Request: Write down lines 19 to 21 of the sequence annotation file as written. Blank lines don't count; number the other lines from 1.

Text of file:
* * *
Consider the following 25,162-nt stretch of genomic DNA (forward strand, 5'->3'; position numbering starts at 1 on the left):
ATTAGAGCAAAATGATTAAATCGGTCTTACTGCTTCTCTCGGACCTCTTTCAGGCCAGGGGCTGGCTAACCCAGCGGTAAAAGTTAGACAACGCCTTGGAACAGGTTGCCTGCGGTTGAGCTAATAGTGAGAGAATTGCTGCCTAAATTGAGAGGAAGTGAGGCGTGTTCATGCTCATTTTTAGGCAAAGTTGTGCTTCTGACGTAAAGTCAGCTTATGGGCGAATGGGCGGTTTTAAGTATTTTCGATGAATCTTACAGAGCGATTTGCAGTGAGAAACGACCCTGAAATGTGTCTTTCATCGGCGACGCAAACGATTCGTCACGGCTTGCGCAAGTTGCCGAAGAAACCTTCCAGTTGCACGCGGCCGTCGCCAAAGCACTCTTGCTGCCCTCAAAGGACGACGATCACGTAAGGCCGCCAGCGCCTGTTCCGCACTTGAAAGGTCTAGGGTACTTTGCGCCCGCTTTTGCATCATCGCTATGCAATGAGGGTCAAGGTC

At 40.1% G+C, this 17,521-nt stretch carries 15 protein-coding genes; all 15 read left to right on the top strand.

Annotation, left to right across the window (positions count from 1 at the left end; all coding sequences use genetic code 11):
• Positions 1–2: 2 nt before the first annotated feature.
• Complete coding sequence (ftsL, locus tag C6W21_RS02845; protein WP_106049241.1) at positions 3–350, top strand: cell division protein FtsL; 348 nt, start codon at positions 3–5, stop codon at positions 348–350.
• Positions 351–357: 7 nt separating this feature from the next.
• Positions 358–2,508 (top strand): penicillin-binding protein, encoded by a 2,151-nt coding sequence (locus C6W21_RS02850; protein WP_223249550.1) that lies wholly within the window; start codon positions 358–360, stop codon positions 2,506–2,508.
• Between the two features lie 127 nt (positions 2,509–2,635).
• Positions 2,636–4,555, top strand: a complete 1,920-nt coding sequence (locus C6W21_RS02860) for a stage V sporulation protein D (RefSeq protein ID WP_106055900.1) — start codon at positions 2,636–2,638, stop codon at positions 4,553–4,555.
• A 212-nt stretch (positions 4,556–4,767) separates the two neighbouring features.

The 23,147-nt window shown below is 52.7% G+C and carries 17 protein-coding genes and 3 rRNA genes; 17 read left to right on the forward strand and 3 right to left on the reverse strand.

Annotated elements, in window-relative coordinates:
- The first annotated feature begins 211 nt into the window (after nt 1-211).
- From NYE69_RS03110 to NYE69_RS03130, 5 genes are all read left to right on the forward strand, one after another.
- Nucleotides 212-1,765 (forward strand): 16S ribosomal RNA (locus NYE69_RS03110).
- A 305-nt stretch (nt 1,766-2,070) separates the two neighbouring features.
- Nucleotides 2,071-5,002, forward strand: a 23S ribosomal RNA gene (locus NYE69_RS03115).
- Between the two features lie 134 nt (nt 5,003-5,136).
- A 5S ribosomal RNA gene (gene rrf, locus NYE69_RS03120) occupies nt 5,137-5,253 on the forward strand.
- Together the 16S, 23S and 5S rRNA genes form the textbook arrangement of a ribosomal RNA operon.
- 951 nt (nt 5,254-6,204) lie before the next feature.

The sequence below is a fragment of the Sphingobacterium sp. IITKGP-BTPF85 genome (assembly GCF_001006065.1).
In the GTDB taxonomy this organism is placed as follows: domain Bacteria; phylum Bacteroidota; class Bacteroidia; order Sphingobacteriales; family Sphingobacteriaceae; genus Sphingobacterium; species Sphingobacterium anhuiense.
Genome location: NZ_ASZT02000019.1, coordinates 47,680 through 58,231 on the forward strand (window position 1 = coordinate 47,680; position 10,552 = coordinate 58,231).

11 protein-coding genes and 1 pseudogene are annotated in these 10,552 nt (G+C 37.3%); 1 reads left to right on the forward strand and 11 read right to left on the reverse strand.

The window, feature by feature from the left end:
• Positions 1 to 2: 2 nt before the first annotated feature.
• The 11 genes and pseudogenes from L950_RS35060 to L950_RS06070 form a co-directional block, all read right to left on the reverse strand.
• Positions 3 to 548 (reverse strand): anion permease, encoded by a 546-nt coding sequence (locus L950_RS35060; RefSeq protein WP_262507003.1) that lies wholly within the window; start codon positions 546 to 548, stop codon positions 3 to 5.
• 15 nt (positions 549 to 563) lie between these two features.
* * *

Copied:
- Between the two features lie 134 nt (nt 5,003-5,136).
- A 5S ribosomal RNA gene (gene rrf, locus NYE69_RS03120) occupies nt 5,137-5,253 on the forward strand.
- Together the 16S, 23S and 5S rRNA genes form the textbook arrangement of a ribosomal RNA operon.